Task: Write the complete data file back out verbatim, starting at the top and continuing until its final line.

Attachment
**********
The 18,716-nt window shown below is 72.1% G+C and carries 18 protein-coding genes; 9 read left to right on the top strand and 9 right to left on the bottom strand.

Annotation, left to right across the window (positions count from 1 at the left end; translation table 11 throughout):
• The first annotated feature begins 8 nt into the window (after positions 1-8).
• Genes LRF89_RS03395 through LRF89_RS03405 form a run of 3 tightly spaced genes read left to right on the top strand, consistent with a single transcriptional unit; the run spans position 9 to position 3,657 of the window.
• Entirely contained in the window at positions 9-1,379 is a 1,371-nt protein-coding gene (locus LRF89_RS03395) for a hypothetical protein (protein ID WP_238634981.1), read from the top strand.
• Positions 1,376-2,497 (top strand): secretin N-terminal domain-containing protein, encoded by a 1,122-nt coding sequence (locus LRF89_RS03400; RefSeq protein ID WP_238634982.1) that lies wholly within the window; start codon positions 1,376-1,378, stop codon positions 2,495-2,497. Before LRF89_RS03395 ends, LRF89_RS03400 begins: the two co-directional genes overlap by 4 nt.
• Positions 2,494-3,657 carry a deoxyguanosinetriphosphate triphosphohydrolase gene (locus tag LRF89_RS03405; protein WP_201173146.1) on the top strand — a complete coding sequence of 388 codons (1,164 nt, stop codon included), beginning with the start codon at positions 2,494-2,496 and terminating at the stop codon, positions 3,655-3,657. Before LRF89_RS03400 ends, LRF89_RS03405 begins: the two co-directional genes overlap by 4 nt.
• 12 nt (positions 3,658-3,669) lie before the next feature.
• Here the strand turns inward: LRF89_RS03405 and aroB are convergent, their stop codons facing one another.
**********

The 18,716-nt window shown below is 72.1% G+C and carries 18 protein-coding genes; 9 read left to right on the top strand and 9 right to left on the bottom strand.

Annotation, left to right across the window (positions count from 1 at the left end; translation table 11 throughout):
• The first annotated feature begins 8 nt into the window (after positions 1-8).
• Genes LRF89_RS03395 through LRF89_RS03405 form a run of 3 tightly spaced genes read left to right on the top strand, consistent with a single transcriptional unit; the run spans position 9 to position 3,657 of the window.
• Entirely contained in the window at positions 9-1,379 is a 1,371-nt protein-coding gene (locus LRF89_RS03395) for a hypothetical protein (protein ID WP_238634981.1), read from the top strand.
• Positions 1,376-2,497 (top strand): secretin N-terminal domain-containing protein, encoded by a 1,122-nt coding sequence (locus LRF89_RS03400; RefSeq protein ID WP_238634982.1) that lies wholly within the window; start codon positions 1,376-1,378, stop codon positions 2,495-2,497. Before LRF89_RS03395 ends, LRF89_RS03400 begins: the two co-directional genes overlap by 4 nt.
• Positions 2,494-3,657 carry a deoxyguanosinetriphosphate triphosphohydrolase gene (locus tag LRF89_RS03405; protein WP_201173146.1) on the top strand — a complete coding sequence of 388 codons (1,164 nt, stop codon included), beginning with the start codon at positions 2,494-2,496 and terminating at the stop codon, positions 3,655-3,657. Before LRF89_RS03400 ends, LRF89_RS03405 begins: the two co-directional genes overlap by 4 nt.
• 12 nt (positions 3,658-3,669) lie before the next feature.
• Here the strand turns inward: LRF89_RS03405 and aroB are convergent, their stop codons facing one another.